Wednesday, February 27, 2013


Will he won’t he, will he won’t he, will he … he did! Huge effort by the unbeaten Written Tycoon 2YO, Grand Tycoon, in today’s $100,000 Shaw Contracting Tasmanian Gold Sovereign Stakes at Launceston fighting on gamely to grab a thrilling victory right on the wire.
Grand Tycoon has now won six from six and it’s his second black type victory on the trot after taking out the Elwick Stakes on 3 February.
Trained by Barry Campbell, this is the biggest payday thus far for Grand Tycoon and continues a great week for Written Tycoon who had It Is Written win at Moonee Valley on Friday night and Grand Emperor score at Caulfield on Saturday.
Indeed, Grand Emperor is entered for Saturday’s $500,000 Group One Australian Guineas so it could be a VERY big week for Written Tycoon!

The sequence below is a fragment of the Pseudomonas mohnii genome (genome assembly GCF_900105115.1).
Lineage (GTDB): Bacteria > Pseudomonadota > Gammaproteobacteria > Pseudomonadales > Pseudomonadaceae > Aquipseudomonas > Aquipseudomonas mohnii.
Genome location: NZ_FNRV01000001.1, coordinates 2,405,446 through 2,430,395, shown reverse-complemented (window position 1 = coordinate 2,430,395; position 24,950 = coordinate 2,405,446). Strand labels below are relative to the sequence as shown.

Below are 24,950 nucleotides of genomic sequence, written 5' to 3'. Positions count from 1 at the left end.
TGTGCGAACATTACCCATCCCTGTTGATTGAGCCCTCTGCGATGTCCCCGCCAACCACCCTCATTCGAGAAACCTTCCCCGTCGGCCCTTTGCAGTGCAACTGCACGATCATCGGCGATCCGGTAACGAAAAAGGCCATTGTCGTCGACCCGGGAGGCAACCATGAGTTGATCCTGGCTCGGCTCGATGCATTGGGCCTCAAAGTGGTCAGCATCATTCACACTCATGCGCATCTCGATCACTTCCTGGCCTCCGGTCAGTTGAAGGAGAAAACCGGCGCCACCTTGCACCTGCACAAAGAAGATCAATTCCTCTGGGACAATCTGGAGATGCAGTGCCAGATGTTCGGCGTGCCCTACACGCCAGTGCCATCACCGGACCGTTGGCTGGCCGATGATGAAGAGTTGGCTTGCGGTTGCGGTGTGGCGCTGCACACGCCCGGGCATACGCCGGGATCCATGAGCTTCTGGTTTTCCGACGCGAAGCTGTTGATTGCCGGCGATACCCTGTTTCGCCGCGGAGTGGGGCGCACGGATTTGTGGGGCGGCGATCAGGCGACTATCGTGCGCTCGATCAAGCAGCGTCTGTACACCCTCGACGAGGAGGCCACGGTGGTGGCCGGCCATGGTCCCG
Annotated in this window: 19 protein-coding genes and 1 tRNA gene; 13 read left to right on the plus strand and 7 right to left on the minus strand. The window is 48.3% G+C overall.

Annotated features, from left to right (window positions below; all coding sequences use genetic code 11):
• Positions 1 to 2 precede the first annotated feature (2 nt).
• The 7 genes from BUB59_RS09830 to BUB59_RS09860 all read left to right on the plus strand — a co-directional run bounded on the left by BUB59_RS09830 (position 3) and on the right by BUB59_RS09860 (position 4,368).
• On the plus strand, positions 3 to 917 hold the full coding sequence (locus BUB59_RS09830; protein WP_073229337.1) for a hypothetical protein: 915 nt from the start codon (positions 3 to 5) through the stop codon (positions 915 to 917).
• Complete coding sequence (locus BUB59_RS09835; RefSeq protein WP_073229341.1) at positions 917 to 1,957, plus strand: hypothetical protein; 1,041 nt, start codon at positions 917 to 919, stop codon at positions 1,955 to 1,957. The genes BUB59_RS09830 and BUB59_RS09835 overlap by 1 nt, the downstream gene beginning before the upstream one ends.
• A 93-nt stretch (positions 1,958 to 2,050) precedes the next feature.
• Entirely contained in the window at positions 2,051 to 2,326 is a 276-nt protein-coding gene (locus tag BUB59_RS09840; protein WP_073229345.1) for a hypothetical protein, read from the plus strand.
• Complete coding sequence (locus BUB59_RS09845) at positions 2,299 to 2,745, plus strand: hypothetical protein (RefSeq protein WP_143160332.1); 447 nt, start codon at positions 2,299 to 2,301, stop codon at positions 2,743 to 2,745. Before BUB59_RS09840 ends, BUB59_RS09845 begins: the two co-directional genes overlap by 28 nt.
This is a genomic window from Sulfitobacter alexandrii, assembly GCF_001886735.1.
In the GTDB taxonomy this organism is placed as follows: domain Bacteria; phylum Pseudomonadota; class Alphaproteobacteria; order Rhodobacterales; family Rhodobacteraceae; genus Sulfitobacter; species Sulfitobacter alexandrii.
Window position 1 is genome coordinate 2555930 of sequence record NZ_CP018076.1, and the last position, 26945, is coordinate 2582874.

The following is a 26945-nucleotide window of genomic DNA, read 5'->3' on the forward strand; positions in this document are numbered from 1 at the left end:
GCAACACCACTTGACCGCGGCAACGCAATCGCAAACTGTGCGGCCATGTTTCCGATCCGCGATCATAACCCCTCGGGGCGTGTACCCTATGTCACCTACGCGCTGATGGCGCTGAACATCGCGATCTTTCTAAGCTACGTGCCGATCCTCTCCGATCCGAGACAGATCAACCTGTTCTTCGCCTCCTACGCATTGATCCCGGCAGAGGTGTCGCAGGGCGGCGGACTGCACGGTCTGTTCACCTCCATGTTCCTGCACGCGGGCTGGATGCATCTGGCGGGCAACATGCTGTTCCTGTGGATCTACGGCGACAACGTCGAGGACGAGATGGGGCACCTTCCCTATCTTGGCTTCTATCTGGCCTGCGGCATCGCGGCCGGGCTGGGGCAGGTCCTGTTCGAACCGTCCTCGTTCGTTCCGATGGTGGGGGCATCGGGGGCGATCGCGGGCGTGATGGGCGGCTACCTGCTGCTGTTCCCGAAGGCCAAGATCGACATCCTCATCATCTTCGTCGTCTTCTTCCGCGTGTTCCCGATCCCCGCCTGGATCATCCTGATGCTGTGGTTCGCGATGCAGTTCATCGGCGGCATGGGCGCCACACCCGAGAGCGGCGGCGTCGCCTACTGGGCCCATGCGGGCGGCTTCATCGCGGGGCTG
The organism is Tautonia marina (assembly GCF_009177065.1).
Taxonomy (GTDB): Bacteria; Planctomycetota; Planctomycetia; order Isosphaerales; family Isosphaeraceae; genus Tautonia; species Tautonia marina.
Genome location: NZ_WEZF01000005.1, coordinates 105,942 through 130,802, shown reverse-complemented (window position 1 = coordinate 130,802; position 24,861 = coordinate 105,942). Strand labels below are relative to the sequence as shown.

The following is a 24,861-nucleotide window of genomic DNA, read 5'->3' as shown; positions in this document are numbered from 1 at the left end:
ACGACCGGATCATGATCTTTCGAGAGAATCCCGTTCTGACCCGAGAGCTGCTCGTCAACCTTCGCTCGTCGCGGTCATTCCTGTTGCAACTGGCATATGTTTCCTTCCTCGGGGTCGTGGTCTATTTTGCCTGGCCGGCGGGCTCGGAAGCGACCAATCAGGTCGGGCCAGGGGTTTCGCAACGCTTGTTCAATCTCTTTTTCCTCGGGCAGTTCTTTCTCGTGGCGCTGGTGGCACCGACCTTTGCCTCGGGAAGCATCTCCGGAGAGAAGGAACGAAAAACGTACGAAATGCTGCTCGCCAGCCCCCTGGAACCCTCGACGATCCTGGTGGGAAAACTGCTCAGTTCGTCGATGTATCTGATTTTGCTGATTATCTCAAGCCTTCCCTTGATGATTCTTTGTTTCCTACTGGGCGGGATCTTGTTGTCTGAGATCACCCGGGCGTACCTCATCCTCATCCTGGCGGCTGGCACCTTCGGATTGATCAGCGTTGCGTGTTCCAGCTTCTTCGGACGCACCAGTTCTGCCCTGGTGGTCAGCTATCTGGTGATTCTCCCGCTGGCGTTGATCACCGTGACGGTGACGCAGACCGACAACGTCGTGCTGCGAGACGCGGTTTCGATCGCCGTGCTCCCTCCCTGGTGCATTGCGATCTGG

We’ve been shouting from the rooftops – well, stabletops – for weeks now about Bel Esprit’s standing at the top of the Australian Sires’ premiership by winners, but he’s also steadily working his way up the juvenile chart, now ranking equal third.
Although he’s had a raft of 2YO winners in previous seasons, this would be Bel Esprit’s most successful juvenile crop to date with the likes of Clevadude and Diamond Glow leading the charge.
And he added another one to the tally yesterday when Miracle to Me (below) ploughed through the mud at Werribee to score right on the wire after having to weave her way through runners.
This was the filly’s second run after racing greenly and finishing fourth at Moonee Valley on 15 February and trainer, John McArdle, is tipping a bright future for the youngster.